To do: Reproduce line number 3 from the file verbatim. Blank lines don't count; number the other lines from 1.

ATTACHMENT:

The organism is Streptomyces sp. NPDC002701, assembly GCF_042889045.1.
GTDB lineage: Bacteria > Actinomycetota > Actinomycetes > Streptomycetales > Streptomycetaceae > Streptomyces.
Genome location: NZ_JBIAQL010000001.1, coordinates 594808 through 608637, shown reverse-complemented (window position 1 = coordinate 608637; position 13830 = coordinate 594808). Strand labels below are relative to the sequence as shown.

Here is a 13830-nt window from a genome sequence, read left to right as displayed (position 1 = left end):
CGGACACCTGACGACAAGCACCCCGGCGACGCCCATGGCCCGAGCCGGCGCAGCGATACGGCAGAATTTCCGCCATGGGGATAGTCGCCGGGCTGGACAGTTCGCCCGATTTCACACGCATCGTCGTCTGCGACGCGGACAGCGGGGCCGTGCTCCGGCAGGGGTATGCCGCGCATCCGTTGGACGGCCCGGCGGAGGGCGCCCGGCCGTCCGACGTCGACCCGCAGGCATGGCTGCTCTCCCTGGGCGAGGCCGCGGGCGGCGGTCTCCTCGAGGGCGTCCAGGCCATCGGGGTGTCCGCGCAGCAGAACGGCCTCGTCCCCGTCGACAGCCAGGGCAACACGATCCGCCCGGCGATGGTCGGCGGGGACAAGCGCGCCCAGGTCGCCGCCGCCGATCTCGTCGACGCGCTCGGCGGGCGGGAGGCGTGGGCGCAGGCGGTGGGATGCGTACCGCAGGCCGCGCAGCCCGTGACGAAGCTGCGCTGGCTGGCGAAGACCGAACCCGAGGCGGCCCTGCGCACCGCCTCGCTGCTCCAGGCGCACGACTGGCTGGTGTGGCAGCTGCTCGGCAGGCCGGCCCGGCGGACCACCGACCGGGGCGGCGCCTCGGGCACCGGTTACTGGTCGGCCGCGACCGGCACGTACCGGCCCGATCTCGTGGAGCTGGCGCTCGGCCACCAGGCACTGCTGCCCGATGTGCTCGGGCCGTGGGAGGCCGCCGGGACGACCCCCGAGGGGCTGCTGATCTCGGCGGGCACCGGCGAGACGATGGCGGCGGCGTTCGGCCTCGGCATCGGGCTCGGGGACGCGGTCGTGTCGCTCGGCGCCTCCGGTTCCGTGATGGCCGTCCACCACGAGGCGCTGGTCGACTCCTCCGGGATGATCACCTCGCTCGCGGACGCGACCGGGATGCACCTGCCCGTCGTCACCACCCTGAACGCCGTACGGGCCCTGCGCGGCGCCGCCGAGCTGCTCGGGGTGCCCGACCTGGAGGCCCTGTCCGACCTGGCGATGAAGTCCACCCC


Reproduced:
Genome location: NZ_JBIAQL010000001.1, coordinates 594808 through 608637, shown reverse-complemented (window position 1 = coordinate 608637; position 13830 = coordinate 594808). Strand labels below are relative to the sequence as shown.